Notice of Inventory Completion: Horner Collection, Oregon State University, Corvallis, OR, 49483-49484 [E8-19310]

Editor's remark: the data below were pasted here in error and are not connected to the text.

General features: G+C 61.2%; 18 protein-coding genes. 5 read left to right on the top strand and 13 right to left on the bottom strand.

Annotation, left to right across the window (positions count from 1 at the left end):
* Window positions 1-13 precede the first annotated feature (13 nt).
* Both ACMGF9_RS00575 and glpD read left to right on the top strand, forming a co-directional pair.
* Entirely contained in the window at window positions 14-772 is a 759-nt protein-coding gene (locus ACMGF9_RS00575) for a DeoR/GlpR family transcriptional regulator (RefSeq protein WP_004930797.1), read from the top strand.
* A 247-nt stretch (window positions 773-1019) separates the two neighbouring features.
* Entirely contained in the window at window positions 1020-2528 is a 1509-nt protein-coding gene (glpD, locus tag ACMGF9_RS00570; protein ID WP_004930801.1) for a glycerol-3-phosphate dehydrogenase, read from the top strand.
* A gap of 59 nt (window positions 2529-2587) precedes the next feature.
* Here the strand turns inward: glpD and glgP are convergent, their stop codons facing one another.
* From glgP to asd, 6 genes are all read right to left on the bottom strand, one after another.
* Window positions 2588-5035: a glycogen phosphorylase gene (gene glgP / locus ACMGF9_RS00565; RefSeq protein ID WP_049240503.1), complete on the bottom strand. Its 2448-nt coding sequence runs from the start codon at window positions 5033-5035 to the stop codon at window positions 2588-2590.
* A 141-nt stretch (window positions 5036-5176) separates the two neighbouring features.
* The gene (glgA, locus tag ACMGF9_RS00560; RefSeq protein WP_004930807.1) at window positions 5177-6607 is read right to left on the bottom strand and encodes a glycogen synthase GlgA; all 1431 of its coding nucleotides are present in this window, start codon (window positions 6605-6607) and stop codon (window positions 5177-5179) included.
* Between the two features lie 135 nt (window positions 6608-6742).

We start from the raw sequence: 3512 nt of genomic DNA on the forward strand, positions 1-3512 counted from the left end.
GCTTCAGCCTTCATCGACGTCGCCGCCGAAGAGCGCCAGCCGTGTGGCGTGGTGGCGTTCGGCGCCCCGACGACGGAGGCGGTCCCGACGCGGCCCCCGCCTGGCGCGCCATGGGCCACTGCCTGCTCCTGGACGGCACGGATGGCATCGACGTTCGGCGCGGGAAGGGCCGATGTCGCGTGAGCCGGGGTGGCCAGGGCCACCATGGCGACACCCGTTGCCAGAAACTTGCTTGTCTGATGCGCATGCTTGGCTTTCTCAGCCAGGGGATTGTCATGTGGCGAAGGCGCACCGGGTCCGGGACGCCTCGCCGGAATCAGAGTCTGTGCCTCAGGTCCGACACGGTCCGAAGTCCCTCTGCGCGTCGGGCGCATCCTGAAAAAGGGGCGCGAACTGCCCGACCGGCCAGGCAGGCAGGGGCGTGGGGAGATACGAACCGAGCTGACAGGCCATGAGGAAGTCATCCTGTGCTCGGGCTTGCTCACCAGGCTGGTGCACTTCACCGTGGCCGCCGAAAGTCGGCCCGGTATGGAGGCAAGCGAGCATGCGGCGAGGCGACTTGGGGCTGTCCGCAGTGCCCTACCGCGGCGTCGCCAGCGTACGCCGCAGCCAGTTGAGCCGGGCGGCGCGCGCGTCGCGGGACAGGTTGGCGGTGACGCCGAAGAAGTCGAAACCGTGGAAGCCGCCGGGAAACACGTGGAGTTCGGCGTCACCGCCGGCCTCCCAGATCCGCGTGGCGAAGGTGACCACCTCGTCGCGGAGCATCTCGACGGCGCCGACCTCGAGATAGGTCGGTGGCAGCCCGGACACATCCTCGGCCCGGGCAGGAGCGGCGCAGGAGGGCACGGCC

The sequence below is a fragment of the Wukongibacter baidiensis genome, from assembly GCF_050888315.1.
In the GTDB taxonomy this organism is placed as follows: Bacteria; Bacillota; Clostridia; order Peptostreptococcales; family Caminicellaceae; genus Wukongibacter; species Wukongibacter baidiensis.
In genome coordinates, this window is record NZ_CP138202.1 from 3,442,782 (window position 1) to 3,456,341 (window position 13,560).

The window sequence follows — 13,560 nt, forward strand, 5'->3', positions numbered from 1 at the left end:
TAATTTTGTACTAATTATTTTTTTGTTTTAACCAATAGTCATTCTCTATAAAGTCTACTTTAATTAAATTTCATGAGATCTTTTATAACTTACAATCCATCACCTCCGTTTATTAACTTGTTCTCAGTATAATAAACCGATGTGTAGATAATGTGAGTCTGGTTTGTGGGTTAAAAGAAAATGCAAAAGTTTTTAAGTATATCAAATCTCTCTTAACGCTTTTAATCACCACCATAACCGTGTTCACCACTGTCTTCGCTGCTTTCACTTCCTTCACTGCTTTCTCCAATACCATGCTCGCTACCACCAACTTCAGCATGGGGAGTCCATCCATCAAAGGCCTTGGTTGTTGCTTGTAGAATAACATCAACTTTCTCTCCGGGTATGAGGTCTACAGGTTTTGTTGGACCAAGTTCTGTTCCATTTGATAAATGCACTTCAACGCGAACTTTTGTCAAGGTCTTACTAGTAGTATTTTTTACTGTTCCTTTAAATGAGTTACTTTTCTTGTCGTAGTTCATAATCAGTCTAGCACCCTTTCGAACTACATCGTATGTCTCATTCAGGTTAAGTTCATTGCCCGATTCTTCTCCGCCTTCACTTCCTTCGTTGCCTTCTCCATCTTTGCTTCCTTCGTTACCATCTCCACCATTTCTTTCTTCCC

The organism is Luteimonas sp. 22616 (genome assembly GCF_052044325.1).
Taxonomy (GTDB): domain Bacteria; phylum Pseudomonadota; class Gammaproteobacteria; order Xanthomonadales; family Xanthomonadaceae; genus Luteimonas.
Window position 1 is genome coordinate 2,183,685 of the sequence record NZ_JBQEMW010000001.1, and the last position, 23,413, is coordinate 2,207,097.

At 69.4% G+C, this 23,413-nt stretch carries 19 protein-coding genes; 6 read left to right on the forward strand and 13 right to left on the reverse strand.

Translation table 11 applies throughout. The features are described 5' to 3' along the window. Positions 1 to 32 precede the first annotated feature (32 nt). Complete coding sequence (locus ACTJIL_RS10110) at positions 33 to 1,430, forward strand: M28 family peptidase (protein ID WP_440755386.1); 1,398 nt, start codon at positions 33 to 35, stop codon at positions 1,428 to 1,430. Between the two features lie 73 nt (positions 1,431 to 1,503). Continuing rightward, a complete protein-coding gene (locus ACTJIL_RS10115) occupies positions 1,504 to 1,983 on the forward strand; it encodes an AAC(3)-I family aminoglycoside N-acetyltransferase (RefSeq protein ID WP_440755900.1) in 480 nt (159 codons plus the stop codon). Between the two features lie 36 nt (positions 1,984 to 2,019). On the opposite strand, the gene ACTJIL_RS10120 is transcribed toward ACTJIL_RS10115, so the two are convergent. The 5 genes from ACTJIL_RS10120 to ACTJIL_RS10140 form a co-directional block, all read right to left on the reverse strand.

Download as PDF Federal Register / Vol. 73, No. 163 / Thursday, August 21, 2008 / Notices Tribe of Indians, Oklahoma that this notice has been published. Dated: July 14, 2008 Sherry Hutt, Manager, National NAGPRA Program. [FR Doc. E8–19323 Filed 8–20–08; 8:45 am] BILLING CODE 4312–50–S DEPARTMENT OF THE INTERIOR National Park Service Notice of Inventory Completion: Arkansas Highway and Transportation Department, Little Rock, AR National Park Service, Interior. Notice. AGENCY: mstockstill on PROD1PC66 with NOTICES ACTION: Notice is here given in accordance with the Native American Graves Protection and Repatriation Act (NAGPRA), 25 U.S.C. 3003, of the completion of an inventory of human remains and associated funerary objects in the possession of the Arkansas Highway and Transportation Department, Little Rock, AR. The human remains and associated funerary objects were removed from Poinsett County, AR. This notice is published as part of the National Park Service’s administrative responsibilities under NAGPRA, 25 U.S.C. 3003 (d)(3). The determinations in this notice are the sole responsibility of the museum, institution, or Federal agency that has control of the Native American human remains. The National Park Service is not responsible for the determinations in this notice. A detailed assessment of the human remains was made by the Arkansas Highway and Transportation Department professional staff with assistance from the University of Missouri in Columbia, MO, and in consultation with representatives of the Quapaw Tribe of Indians, Oklahoma. In 1988, human remains representing a minimum of 15 individuals were removed from the Priestly site (3PO490) in Poinsett County, AR, by the Center for Archaeological Research, Southwest Missouri State University, Springfield, MO. The human remains were sent to the University of Missouri, Columbia for analysis and curation. The human remains were transferred to the Arkansas Highway and Transportation in June 2004. No known individuals were identified. The 46 associated funerary objects are 2 Lander points, 1 Gary point, 42 plain shell-tempered body sherds, and 1 plain shell-tempered sherd from the rim of a bowl. Archeological evidence indicates the human remains are Native American VerDate Aug<31>2005 17:48 Aug 20, 2008 Jkt 214001 and are considered to be from an Emergent Mississippian culture. Judging from the context and radio-carbon dates obtained from various features at the site, the main component at the site and the human remains are thought to date between A.D. 750 to 1100. Oral history evidence presented by representatives of the Quapaw Tribe of Indians, Oklahoma indicates that the region has long been included in the traditional and hunting territory of the Quapaw. French colonial records from the 1700s also indicate that at that time, the Quapaw were the only Native American group present in the St. Frances River valley where the Priestly site is located. Based on geographical location, historical documents, and oral history, the human remains are most likely associated with the Quapaw Tribe of Indians, Oklahoma. Officials of the Arkansas Highway and Transportation have determined that, pursuant to 25 U.S.C. 3001 (9–10), the human remains described above represent the physical remains of at least 15 individuals of Native American ancestry. Officials of the Arkansas Highway and Transportation also have determined that, pursuant to 25 U.S.C. 3001 (3)(A), the 46 objects described above are reasonably believed to have been placed with or near individual human remains at the time of death or later as part of the death rite or ceremony. Lastly, officials of the Arkansas Highway and Transportation have determined that, pursuant to 25 U.S.C. 3001 (2), there is a relationship of shared group identity that can be reasonably traced between the Native American human remains and associated funerary objects and the Quapaw Tribe of Indians, Oklahoma. Representatives of any other Indian tribe that believes itself to be culturally affiliated with the human remains and associated funerary objects should contact Diana Wilks, Arkansas Highway and Transportation Department, P.O. Box 2261, Little Rock, AR 72203, telephone (501) 569–2038, before September 22, 2008. Repatriation of the human remains and associated funerary objects to the Quapaw Tribe of Indians, Oklahoma may proceed after that date if no additional claimants come forward. Arkansas Highway and Transportation Department is responsible for notifying the Quapaw Tribe of Indians, Oklahoma that this notice has been published. Dated: July 28, 2008 Sherry Hutt, Manager, National NAGPRA Program. [FR Doc. E8–19314 Filed 8–20–08; 8:45 am] BILLING CODE 4312–50–S PO 00000 Frm 00078 Fmt 4703 Sfmt 4703 49483 DEPARTMENT OF THE INTERIOR National Park Service Notice of Inventory Completion: Horner Collection, Oregon State University, Corvallis, OR National Park Service, Interior. Notice. AGENCY: ACTION: Notice is here given in accordance with the Native American Graves Protection and Repatriation Act (NAGPRA), 25 U.S.C. 3003, of the completion of an inventory of human remains in the Horner Collection, Oregon State University, Corvallis, OR. The human remains were removed from an unknown location in Hawai‘i. This notice is published as part of the National Park Service’s administrative responsibilities under NAGPRA, 25 U.S.C. 3003 (d)(3). The determinations in this notice are the sole responsibility of the museum, institution, or Federal agency that has control of the Native American human remains. The National Park Service is not responsible for the determinations in this notice. A detailed assessment of the human remains was made by Horner Collection, Oregon State University professional staff in consultation with representatives of the Office of Hawaiian Affairs, Hawai‘i. The Alapa ‘I Hanapi, Hawai‘i Island Burial Council, Hui Malama I Na Kupuna O Hawai‘i Nei, Kauai/Niihau Island Burial Council, Maui/Lanai Island Burial Council, Molokai Island Burial Council, O’ahu Burial Committee, and Van Horn Diamond ‘Ohana were notified, but did not participate in consultations concerning the human remains. At an unknown time by an unknown donor, human remains representing a minimum of one individual were accessioned into the Horner Collection. This skull came into the Horner Collection at an unknown time, but is accounted for in an inventory report of the Oregon State University’s Osteology Collection, located in the Anthropology Department, in 1976. Notations taken at the time identify the skull as ‘‘Hawaii.’’ No additional information on provenience is available. No known individual was identified. No associated funerary objects are present. Osteologist professionals of the Anthropology Department at Oregon State University have determined that the skull is possibly of Native Hawaiian ancestry. Officials of the Horner Collection, Oregon State University have determined that, pursuant to 25 U.S.C. 3001 (9–10), the human remains E:\FR\FM\21AUN1.SGM 21AUN1 49484 Federal Register / Vol. 73, No. 163 / Thursday, August 21, 2008 / Notices described above represent the physical remains of one individual of Native Hawaiian ancestry. Officials of the Horner Collection, Oregon State University have determined that, pursuant to 25 U.S.C. 3001 (2), there is a relationship of shared group identity that can be reasonably traced between the Native Hawaiian human remains and the Office of Hawaiian Affairs. Representatives of any other Indian tribe or Native Hawaiian Organization that believes itself to be culturally affiliated with the human remains should contact Sabah Randhawa, Executive Vice President and Provost, President’s Office, Oregon State University, 600 Kerr Administration Building, Corvallis, OR 97331, telephone (541) 737–8260, before September 22, 2008. Repatriation of the human remains to the Office of Hawaiian Affairs may proceed after that date if no additional claimants come forward. Horner Collection, Oregon State University is responsible for notifying the Alapa ‘I Hanapi, Hawai‘i Island Burial Council, Hui Malama I Na Kupuna O Hawai‘i Nei, Kauai/Niihau Island Burial Council, Maui/Lanai Island Burial Council, Molokai Island Burial Council, O’ahu Burial Committee, Office of Hawaiian Affairs, and Van Horn Diamond ‘Ohana that this notice has been published. Dated: July 14, 2008 Sherry Hutt, Manager, National NAGPRA Program. [FR Doc. E8–19310 Filed 8–20–08; 8:45 am] BILLING CODE 4312–50–S DEPARTMENT OF THE INTERIOR National Park Service Notice of Inventory Completion: McWane Science Center, Birmingham, AL National Park Service, Interior. Notice. AGENCY: mstockstill on PROD1PC66 with NOTICES ACTION: Notice is here given in accordance with the Native American Graves Protection and Repatriation Act (NAGPRA), 25 U.S.C. 3003, of the completion of an inventory of human remains and associated funerary objects in the possession of the McWane Science Center, Birmingham, AL. The human remains and associated funerary objects were removed from Yell County, AR. This notice is published as part of the National Park Service’s administrative responsibilities under NAGPRA, 25 U.S.C. 3003 (d)(3). The determinations VerDate Aug<31>2005 17:48 Aug 20, 2008 Jkt 214001 in this notice are the sole responsibility of the museum, institution, or Federal agency that has control of the human remains and associated funerary objects. The National Park Service is not responsible for the determinations in this notice. A detailed assessment of the human remains was made by the McWane Science Center’s professional staff in consultation with representatives of the Quapaw Tribe of Indians, Oklahoma. In the early 1900s, human remain representing the minimum of one individual were removed from the Carden Bottoms site (3YE14) in Yell County, AR. Sometime between 1979 and 1985, G.E. Pilquist, a collector from Dardanelle, AR, donated the human remains to the Red Mountain Museum, Birmingham, AL. In 1994, the Red Mountain Museum merged with the Discovery Place under the name Discovery 2000 Inc., and now operates as McWane Science Center. No known individual was identified. The five associated funerary objects are three stone beads, one small copper bracelet, and one metal cone. Museum records state that the human remains were recovered from a grave. Diagnostic artifacts indicate that the human remains were probably buried after European contact. Physical examination reveals the skeletal remains to be those of a child, and burial context associates the human remains with Native American populations. Archeological evidence indicates a continuity of the site from A.D. 1350 into the early historic period. The human remains and associated funerary objects may be a late component of the Carden Bottoms complex, common along the Lower Arkansas River, including Yell County. The Quapaw Tribe dominated that area when sustained European occupation of the lower Arkansas River began in the mid to late 1600s. In 1818, the Quapaw ceded the area south of the Arkansas River, including what is now Yell County, to the United States. Based on the geographic evidence and the date attributed to the human remains, the human remains are most likely culturally affiliated to the Quapaw Tribe of Indians, Oklahoma. In addition, the Quapaw Tribe of Oklahoma has previously repatriated human remains from the Carden Bottoms site (3YE14). Unassociated funerary objects removed from the Carden Bottoms site are described in an accompanying Notice of Intent to Repatriate Cultural Items. Officials of McWane Science Center have determined that, pursuant to 25 U.S.C. 3001 (9–10), the human remains described above represent the physical PO 00000 Frm 00079 Fmt 4703 Sfmt 4703 remains of one individual of Native American ancestry. Officials of McWane Science Center also have determined that, pursuant to 25 U.S.C. 3001 (3)(A), the five objects described above are reasonably believed to have been placed with or near individual human remains at the time of death or later as part of the death rite or ceremony and are believed, by a preponderance of the evidence, to have been removed from a specific burial site of a Native American individual. Lastly, officials of McWane Science Center have determined that, pursuant to 25 U.S.C. 3001 (2), there is a relationship of shared group identity that can be reasonably traced between the Native American human remains and associated funerary objects and the Quapaw Tribe of Indians, Oklahoma. Representatives of any other Indian tribe that believes itself to be culturally affiliated with the human remains and associated funerary objects should contact Jun Ebersole, Collections Manager, McWane Science Center, 200 19th St. N, Birmingham, AL 35203, telephone (205) 714–8347, before September 22, 2008. Repatriation of the human remains and associated funerary objects to the Quapaw Tribe of Indians, Oklahoma may proceed after that date if no additional claimants come forward. The McWane Science Center is responsible for notifying the Quapaw Tribe of Indians, Oklahoma that this notice has been published. Dated: July 14, 2008 Sherry Hutt, Manager, National NAGPRA Program. [FR Doc. E8–19320 Filed 8–20–08; 8:45 am] BILLING CODE 4312–50–S DEPARTMENT OF THE INTERIOR National Park Service Notice of Inventory Completion: Museum of Anthropology, Washington State University, Pullman, WA; Correction National Park Service, Interior. Notice; correction. AGENCY: ACTION: Notice is here given in accordance with the Native American Graves Protection and Repatriation Act (NAGPRA), 25 U.S.C. 3003, of the completion of an inventory of human remains and associated funerary objects in the possession of the Museum of Anthropology, Washington State University, Pullman, WA. The human remains and associated funerary objects were removed from Grays Harbor County, WA. E:\FR\FM\21AUN1.SGM 21AUN1